“I really can't say enough positive things about the Psych One Program. The training I received while I was a Psych One Teaching Fellow instilled in me a deep appreciation for the many skills required to be an effective teacher.”
-Psych One TF
A central goal of the Psychology One Teaching Program is to provide world-class training to the next generation of teachers and leaders. We seek to achieve this goal using a year-long, mentored teaching model.
PSYCH ONE TEACHING FELLOWS LEARN TO:
- Design lesson plans to achieve a range of goals.
- Evaluate student work and offer helpful and motivating feedback.
- Develop strategies for solving common problems that arise in a teaching context.
- Communicate more clearly through speaking, writing, and listening.
- Collaborate effectively with others in a teaching context, including planning, execution, and problem solving.
- Refine their approach to teaching, utilizing both self-reflection and feedback in that process.
YEAR-LONG TRAINING CYCLE
We begin an annual cycle each spring, when we interview and select graduate students and undergraduates, in equal numbers, to join the course as teaching fellows for the following year.
Notably, we have found that the inclusion of undergraduates as teaching fellows in our program has been invaluable to our success. Most of those selected are advanced psychology majors who have research experience as well as teaching or mentorship experience of some type. The undergraduates bring considerable skill, enthusiasm, and work ethic to their positions. They also come into the program having experienced the course from a student's perspective, and thus can help the rest of the team to understand that perspective and take it fully into account.
Once teaching fellows have been selected, we kick off the year with a lunch for all incoming teaching fellows in the spring before they actually begin teaching.
Over the summer, the new teaching fellows review the course content, which includes not only the textbook, but an online teaching resource that we have created, including a repository for sample lesson plans, discussion questions, video clips, activities, demonstrations, and general articles on teaching and learning. This shared resource is collaborative: As teaching fellows move through the program, they contribute their own ideas to it.
A full-day orientation just before the start of fall quarter (attended by all program faculty and staff as well as the teaching fellows) is packed with practical exercises to help the fellows be successful in their very first week. Each activity is designed to model effective teaching, as well as teach the basics of it.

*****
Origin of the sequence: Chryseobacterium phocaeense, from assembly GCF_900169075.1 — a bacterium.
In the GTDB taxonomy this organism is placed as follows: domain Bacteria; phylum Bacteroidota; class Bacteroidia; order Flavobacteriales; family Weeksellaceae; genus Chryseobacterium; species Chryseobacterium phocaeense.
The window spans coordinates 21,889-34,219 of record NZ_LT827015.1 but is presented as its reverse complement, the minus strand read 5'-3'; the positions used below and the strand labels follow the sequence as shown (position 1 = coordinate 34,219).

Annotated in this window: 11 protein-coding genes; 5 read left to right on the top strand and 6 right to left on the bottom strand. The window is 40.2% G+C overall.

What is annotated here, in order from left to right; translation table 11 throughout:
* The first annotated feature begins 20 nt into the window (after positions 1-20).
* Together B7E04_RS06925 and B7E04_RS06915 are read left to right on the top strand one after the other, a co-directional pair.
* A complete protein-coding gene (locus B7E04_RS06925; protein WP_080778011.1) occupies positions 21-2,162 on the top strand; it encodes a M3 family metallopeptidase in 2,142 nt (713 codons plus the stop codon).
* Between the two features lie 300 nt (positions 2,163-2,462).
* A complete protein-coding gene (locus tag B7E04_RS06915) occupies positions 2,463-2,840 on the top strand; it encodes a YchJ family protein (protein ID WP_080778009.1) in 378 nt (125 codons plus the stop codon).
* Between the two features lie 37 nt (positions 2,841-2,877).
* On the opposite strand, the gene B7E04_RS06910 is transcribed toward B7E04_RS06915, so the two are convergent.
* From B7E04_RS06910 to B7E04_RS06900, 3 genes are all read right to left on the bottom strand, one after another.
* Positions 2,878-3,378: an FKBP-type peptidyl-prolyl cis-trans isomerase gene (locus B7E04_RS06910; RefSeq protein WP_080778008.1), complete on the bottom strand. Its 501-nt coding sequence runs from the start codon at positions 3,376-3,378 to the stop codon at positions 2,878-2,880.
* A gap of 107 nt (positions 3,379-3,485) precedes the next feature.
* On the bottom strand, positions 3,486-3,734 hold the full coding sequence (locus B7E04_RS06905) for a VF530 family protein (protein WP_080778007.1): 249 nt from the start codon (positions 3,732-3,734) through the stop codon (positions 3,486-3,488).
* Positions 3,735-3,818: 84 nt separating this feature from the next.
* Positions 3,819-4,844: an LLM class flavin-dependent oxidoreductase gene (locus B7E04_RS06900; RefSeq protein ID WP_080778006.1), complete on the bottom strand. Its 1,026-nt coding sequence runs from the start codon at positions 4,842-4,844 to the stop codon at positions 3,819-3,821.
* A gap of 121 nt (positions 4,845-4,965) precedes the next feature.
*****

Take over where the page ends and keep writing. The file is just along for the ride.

During the fall quarter, all 18 teaching fellows attend lectures, hold office hours, and each teach two small discussion sections for the course. One of these discussion sections is co-taught: Undergraduate and graduate teaching fellows are paired up to plan and co-lead one of the discussion sections. The second discussion section is taught solo.
A weekly teaching practicum provides the fellows with ongoing training and support across the quarter, and the program coordinator visits each section during the quarter to offer individual feedback.
After fall quarter, the teaching fellows are split into two groups: roughly half teach in the winter quarter and half in the spring. During these quarters, the fellows, now with a quarter of teaching under their belts, are encouraged to refine and polish their approach.
In addition to teaching one section per week, the fellows complete practical weekly assignments, such as crafting a psychology-relevant story, discussion question, or statement of their teaching philosophy. The weekly teaching practicum involves the fellows working together in hands-on activities and discussions to hone their skills and crystallize their goals.
The fellows also visit one another's sections to provide feedback, are videotaped, and observed by the program coordinator. Our annual cycle is capped with a celebratory dinner in which we honor each of the teaching fellows' accomplishments.